A reader writes:
I still have some investigating to do, but I am nearly ready to give up on organized religion for good. With that almost out of the way, there are two possibilities left: some other god(s) such as a deist god or no god at all. I agree with the notion that our ignorance of the origin of the universe does not necessitate god’s existence, but I don’t understand how it (or any other evidence we have at the present) could necessitate god’s absence either. Therefore, I am having trouble finding a single reason to think god does not exist. Unless I am missing something, rationality can only take someone as far as rejecting organized religion and its general anti-rationality attitude and becoming an agnostic. Actual denial of god seems to always involve a gut feeling, AKA a belief.
Since you made a point to clarify that you have “concluded” god does not exist rather than just “believing” he does not exist, I thought maybe you could shed some light on the issue. You imply that you have found some rational reason to take the extra step past doubting the Christian God to doubting any god at all, which makes me very curious. Could you please elaborate on what evidence led you to rationally deduce that there is no god, dismissing even a deist god? I would love to hear what you have to say.
First, thanks for the great question, Mike. It’s one that comes up pretty often, and one I had to wrestle with myself. I can only answer as to what convinces me, so for what it’s worth, here we go.
You reasonably ask, “what evidence led you to rationally deduce that there is no god”? My simple answer is, the best evidence against the existence of a god is the lack of evidence for that existence. This question, and how it is framed, plays a large role in debates between atheists and religious people (and sometimes agnostics). Religious people are often forced to admit, “OK, fine, I can’t prove that god exists. But you can’t prove that there is no god.” Atheists sometimes reflexively respond, “No, the burden is on you to prove that god does exist, and you can’t, so QED, there is no god.” I agree with the latter position, but my reasons need a little explanation.
Religion claims that god acts interacts with the physical world in extraordinary ways — hearing and answering prayers, healing sick people, providing help in times of crisis, etc. Although these acts are supposed to come from a supernatural being that defies observation, the effects of “acts of god” are claimed to be real and tangible. As such, they could be observed and measured. There is a strong cultural taboo against even undertaking such research (at least in the US), but some have argued convincingly (Daniel Dennett, in particular) that all aspects of religion should be open to experimental testing. Those experiments that have been conducted, such as studies on the effects of intercessory prayer, have failed to yield any convincing evidence of supernatural agency.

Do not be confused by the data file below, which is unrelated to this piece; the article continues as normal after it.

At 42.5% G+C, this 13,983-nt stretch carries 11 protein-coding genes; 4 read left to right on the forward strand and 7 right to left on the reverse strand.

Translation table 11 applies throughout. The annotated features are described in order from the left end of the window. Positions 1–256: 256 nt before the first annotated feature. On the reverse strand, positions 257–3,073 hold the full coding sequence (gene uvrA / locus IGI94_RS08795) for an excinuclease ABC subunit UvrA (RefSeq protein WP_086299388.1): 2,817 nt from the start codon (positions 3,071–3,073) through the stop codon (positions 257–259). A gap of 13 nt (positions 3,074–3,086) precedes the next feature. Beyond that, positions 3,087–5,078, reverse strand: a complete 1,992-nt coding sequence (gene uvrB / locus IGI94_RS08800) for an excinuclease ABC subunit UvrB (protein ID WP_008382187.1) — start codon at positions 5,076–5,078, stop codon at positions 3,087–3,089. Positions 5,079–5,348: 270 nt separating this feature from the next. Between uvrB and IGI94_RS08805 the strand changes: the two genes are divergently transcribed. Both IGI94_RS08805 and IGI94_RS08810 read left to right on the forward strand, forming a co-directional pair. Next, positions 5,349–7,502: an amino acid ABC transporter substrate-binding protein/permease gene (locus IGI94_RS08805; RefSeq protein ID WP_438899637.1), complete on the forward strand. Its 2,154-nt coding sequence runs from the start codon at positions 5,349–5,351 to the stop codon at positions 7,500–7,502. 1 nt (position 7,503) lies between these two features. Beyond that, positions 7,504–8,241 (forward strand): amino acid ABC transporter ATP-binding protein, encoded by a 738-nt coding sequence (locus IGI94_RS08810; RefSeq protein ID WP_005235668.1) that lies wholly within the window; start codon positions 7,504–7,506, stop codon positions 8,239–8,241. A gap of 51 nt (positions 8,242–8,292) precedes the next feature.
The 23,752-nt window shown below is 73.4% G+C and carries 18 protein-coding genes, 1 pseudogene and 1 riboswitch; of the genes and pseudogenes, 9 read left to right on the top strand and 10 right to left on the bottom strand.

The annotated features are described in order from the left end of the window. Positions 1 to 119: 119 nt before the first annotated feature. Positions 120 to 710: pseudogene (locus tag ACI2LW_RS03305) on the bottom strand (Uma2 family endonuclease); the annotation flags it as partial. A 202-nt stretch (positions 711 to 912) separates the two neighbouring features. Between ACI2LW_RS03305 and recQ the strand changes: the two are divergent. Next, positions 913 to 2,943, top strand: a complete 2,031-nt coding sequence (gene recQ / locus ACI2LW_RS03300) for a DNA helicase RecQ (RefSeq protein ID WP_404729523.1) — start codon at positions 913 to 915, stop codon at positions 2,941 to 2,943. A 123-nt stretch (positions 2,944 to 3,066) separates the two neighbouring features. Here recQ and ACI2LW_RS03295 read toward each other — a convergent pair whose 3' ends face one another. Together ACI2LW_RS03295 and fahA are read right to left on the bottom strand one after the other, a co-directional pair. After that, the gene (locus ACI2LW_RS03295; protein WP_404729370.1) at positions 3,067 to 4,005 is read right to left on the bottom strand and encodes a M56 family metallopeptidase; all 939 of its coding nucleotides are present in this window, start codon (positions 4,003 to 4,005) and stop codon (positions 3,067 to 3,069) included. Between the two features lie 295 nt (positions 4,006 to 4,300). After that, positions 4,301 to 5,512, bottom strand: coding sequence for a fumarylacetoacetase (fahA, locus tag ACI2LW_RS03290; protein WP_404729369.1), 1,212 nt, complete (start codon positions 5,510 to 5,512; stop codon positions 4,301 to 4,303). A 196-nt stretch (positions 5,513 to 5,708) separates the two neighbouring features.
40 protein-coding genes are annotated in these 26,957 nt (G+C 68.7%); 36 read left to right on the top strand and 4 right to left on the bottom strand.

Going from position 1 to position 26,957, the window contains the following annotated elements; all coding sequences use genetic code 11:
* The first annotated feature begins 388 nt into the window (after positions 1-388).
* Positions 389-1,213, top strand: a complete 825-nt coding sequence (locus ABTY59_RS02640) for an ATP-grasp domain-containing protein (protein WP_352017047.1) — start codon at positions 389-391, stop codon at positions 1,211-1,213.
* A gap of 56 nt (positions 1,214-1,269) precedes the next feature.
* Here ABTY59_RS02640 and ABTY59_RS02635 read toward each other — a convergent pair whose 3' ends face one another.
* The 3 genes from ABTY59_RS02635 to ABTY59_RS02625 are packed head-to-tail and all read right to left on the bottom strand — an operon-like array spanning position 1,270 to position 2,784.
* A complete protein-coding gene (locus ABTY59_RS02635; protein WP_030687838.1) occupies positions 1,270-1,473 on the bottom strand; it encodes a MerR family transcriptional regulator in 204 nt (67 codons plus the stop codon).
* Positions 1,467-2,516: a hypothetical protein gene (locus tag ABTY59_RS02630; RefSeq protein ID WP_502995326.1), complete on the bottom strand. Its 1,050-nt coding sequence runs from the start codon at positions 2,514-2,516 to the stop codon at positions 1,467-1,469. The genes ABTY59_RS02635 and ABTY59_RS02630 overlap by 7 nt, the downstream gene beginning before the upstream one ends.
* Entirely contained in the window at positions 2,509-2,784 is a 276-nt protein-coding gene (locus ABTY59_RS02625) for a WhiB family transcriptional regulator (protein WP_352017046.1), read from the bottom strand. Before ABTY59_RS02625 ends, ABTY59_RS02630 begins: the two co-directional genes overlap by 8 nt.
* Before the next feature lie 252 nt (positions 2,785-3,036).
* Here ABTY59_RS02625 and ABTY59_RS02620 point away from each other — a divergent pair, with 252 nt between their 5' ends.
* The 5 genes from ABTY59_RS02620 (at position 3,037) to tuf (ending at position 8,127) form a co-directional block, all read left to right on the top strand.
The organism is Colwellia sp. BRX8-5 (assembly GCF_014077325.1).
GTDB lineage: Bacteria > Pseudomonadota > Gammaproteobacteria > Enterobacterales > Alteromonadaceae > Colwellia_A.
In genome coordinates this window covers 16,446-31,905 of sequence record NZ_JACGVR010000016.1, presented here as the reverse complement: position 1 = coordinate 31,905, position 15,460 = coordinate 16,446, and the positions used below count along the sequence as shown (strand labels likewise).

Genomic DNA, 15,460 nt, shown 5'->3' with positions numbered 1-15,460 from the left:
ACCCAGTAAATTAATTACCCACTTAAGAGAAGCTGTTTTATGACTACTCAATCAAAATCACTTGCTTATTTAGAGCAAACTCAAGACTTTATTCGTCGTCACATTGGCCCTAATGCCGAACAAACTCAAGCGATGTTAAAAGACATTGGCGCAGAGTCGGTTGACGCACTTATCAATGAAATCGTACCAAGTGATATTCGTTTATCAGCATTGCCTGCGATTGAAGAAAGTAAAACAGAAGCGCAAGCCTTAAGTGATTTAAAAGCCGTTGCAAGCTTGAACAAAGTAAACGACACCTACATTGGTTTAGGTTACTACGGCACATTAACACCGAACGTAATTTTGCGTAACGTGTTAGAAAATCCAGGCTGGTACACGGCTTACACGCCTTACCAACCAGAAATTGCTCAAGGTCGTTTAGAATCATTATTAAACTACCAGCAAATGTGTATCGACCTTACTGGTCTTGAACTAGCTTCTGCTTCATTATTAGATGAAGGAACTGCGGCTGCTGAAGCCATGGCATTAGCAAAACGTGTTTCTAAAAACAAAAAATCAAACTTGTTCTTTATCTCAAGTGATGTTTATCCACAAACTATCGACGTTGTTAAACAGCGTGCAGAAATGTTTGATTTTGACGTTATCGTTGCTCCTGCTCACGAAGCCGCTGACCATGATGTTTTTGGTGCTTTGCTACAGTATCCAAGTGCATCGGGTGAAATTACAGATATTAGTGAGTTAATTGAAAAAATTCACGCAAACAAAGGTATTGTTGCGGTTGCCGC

Moreover, it is logically impossible to prove the absence of something that is, by definition, not observable. Bertrand Russell had a great response to this issue – imagine I believe there is an ordinary teapot orbiting the sun between Mars and Jupiter. You cannot disprove my belief because there is no technology, not even the Hubble Space Telescope, that could observe such a small object as such great distances. Because you can’t disprove it, is it necessarily true then that I am justified in believing my celestial teapot is there?
Ultimately, these points lead me to declare myself an atheist not because I conclusively know that god does not exist, but because it appears to me highly improbable that it does. Richard Dawkins explores factors that, to him, make the probability of god rather low in The God Delusion. I’ll list a few others that factor into my probability calculation: the ability of natural processes to explain the structure of the universe at large and life on this planet; the contradictory nature of the myriad religions that have existed throughout human history; the proven falsity of claims about the physical world made by religions; the history of obvious human influence on the development of religions. I could go on, but you get the flavor of my thoughts on this.
Finally, I want to address your direct question — why not a deist, non-interventionist god? I answer with another question — without a religion in which to understand god, to discern its desires for our lives and how we conduct ourselves (morality, etc.), how can we say anything meaningful about the characteristics of such a god? A deist god is just sort of there and has no relevance to our lives. If we don’t and can’t know what god is like, why bother with the idea at all? Aren’t you then, functionally at least, an atheist?
I hope that gives you something to chew on. Not high philosophy, but the best I can do over breakfast!